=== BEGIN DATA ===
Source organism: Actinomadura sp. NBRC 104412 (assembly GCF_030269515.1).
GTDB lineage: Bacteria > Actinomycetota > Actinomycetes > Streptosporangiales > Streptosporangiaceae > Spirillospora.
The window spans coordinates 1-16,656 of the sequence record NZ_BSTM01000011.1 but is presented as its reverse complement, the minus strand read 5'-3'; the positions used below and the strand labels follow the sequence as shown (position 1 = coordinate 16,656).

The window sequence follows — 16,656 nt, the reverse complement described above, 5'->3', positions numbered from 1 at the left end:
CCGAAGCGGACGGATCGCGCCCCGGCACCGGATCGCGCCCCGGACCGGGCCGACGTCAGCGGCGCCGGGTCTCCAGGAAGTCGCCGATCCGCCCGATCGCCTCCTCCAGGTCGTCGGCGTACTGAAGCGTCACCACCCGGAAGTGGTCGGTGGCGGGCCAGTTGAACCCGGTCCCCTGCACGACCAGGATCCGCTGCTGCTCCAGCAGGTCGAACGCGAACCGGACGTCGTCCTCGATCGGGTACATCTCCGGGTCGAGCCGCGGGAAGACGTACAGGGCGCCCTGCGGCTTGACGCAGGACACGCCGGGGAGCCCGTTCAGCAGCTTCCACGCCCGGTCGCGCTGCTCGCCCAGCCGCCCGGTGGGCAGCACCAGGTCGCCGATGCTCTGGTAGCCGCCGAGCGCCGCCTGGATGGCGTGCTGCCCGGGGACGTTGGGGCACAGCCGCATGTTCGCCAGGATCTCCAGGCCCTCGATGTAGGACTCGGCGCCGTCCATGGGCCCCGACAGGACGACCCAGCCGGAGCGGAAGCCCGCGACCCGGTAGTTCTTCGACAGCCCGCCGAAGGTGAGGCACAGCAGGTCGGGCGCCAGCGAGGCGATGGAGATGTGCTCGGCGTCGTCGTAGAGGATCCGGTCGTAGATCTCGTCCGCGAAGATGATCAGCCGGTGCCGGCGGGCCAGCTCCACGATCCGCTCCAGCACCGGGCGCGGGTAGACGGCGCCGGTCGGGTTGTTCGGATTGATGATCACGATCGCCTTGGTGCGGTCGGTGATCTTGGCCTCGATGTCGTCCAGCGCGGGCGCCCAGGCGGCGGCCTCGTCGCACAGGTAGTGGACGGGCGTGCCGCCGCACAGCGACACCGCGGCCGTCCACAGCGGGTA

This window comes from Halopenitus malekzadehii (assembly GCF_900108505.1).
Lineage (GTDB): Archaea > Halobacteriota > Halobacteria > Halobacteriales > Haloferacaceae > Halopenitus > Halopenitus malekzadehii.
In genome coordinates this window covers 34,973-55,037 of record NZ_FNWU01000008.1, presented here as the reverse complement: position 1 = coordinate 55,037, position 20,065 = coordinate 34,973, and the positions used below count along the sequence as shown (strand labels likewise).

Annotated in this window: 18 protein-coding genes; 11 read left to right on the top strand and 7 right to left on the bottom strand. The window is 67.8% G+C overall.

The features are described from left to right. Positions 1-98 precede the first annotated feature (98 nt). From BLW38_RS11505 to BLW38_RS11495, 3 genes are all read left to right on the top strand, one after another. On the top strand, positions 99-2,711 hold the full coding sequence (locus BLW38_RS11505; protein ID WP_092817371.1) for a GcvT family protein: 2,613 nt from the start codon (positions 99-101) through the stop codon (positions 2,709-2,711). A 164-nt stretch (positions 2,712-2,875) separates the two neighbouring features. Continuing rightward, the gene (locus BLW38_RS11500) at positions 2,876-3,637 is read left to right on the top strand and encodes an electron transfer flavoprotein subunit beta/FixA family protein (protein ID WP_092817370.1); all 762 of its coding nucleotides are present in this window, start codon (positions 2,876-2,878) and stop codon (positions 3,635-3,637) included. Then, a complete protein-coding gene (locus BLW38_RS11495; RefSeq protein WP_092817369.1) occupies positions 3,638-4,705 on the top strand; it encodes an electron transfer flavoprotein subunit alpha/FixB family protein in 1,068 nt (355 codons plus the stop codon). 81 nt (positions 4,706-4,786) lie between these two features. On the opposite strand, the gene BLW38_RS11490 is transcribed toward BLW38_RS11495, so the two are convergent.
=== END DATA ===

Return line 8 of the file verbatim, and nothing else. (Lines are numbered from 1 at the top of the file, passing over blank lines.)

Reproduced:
In genome coordinates this window covers 34,973-55,037 of record NZ_FNWU01000008.1, presented here as the reverse complement: position 1 = coordinate 55,037, position 20,065 = coordinate 34,973, and the positions used below count along the sequence as shown (strand labels likewise).